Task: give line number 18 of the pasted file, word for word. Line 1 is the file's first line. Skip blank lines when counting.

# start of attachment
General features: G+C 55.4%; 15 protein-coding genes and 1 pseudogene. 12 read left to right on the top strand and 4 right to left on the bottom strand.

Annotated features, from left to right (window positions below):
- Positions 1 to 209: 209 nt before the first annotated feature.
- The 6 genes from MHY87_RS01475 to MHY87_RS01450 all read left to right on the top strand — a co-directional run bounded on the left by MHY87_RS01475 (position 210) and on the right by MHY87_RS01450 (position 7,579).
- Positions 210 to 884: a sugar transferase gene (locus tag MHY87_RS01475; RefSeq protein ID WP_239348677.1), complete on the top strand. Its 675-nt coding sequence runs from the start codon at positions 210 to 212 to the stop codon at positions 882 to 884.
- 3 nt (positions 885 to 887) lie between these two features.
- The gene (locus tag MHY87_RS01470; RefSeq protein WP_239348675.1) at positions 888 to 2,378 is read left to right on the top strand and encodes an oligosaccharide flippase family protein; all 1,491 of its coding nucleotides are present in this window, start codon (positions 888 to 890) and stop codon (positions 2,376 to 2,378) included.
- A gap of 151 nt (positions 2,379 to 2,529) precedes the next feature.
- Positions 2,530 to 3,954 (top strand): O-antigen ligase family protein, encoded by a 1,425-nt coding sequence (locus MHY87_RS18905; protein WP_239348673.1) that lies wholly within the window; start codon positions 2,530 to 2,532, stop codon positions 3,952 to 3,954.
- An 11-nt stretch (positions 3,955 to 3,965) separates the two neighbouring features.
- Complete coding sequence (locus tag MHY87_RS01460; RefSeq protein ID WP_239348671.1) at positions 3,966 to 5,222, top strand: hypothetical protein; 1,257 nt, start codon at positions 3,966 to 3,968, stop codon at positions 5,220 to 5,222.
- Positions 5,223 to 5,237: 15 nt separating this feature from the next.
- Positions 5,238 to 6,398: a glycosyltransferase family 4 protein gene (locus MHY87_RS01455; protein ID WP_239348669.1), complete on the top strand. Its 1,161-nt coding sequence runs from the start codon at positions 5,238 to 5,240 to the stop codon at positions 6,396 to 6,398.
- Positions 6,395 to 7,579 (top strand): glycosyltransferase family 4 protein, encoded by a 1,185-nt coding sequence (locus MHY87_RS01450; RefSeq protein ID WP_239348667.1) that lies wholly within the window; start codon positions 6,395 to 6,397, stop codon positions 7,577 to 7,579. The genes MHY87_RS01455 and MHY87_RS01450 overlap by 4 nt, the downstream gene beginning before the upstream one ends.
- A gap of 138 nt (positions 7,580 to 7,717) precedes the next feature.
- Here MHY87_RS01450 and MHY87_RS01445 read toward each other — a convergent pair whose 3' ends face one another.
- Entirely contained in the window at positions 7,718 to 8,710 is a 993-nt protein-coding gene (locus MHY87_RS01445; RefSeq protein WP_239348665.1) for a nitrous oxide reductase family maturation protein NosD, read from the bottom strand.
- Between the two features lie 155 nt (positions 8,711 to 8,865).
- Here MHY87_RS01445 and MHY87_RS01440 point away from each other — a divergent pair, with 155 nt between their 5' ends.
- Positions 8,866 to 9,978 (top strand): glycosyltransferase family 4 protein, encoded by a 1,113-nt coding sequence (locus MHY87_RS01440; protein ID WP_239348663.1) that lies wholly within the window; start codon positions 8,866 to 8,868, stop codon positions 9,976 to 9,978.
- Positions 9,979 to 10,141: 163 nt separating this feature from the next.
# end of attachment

- Between the two features lie 155 nt (positions 8,711 to 8,865).